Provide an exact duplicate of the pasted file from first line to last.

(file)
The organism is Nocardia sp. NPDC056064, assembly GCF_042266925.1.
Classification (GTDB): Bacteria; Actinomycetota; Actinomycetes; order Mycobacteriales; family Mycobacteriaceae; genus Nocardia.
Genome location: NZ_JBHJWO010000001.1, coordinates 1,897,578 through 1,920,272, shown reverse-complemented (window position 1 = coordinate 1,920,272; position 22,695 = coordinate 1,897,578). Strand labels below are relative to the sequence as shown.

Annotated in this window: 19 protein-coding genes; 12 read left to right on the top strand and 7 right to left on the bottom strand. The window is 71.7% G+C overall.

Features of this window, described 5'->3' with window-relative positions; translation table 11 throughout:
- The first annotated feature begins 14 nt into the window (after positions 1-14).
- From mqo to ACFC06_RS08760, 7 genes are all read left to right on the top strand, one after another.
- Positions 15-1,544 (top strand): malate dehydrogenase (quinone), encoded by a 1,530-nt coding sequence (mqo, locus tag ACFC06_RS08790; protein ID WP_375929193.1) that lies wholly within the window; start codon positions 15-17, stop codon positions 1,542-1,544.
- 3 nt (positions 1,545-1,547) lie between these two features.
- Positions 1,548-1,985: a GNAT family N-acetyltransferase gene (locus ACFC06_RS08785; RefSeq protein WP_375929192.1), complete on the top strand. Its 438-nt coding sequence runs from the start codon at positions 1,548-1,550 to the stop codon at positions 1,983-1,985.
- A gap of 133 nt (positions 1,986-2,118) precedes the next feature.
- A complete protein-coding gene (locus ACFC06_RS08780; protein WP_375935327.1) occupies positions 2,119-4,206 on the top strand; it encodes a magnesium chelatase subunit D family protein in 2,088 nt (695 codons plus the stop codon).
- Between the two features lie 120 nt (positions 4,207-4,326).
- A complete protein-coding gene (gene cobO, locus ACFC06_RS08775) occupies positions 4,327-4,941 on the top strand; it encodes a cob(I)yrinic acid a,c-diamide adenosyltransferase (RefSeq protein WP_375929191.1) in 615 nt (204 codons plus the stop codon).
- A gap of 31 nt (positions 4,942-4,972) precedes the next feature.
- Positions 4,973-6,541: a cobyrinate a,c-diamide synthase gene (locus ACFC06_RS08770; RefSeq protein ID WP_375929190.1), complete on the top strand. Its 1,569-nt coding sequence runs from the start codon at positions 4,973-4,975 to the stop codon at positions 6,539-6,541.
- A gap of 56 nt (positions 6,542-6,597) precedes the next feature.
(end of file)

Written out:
The organism is Nocardia sp. NPDC056064, assembly GCF_042266925.1.
Classification (GTDB): Bacteria; Actinomycetota; Actinomycetes; order Mycobacteriales; family Mycobacteriaceae; genus Nocardia.
Genome location: NZ_JBHJWO010000001.1, coordinates 1,897,578 through 1,920,272, shown reverse-complemented (window position 1 = coordinate 1,920,272; position 22,695 = coordinate 1,897,578). Strand labels below are relative to the sequence as shown.

Annotated in this window: 19 protein-coding genes; 12 read left to right on the top strand and 7 right to left on the bottom strand. The window is 71.7% G+C overall.

Features of this window, described 5'->3' with window-relative positions; translation table 11 throughout:
- The first annotated feature begins 14 nt into the window (after positions 1-14).
- From mqo to ACFC06_RS08760, 7 genes are all read left to right on the top strand, one after another.
- Positions 15-1,544 (top strand): malate dehydrogenase (quinone), encoded by a 1,530-nt coding sequence (mqo, locus tag ACFC06_RS08790; protein ID WP_375929193.1) that lies wholly within the window; start codon positions 15-17, stop codon positions 1,542-1,544.
- 3 nt (positions 1,545-1,547) lie between these two features.
- Positions 1,548-1,985: a GNAT family N-acetyltransferase gene (locus ACFC06_RS08785; RefSeq protein WP_375929192.1), complete on the top strand. Its 438-nt coding sequence runs from the start codon at positions 1,548-1,550 to the stop codon at positions 1,983-1,985.
- A gap of 133 nt (positions 1,986-2,118) precedes the next feature.
- A complete protein-coding gene (locus ACFC06_RS08780; protein WP_375935327.1) occupies positions 2,119-4,206 on the top strand; it encodes a magnesium chelatase subunit D family protein in 2,088 nt (695 codons plus the stop codon).
- Between the two features lie 120 nt (positions 4,207-4,326).
- A complete protein-coding gene (gene cobO, locus ACFC06_RS08775) occupies positions 4,327-4,941 on the top strand; it encodes a cob(I)yrinic acid a,c-diamide adenosyltransferase (RefSeq protein WP_375929191.1) in 615 nt (204 codons plus the stop codon).
- A gap of 31 nt (positions 4,942-4,972) precedes the next feature.
- Positions 4,973-6,541: a cobyrinate a,c-diamide synthase gene (locus ACFC06_RS08770; RefSeq protein ID WP_375929190.1), complete on the top strand. Its 1,569-nt coding sequence runs from the start codon at positions 4,973-4,975 to the stop codon at positions 6,539-6,541.
- A gap of 56 nt (positions 6,542-6,597) precedes the next feature.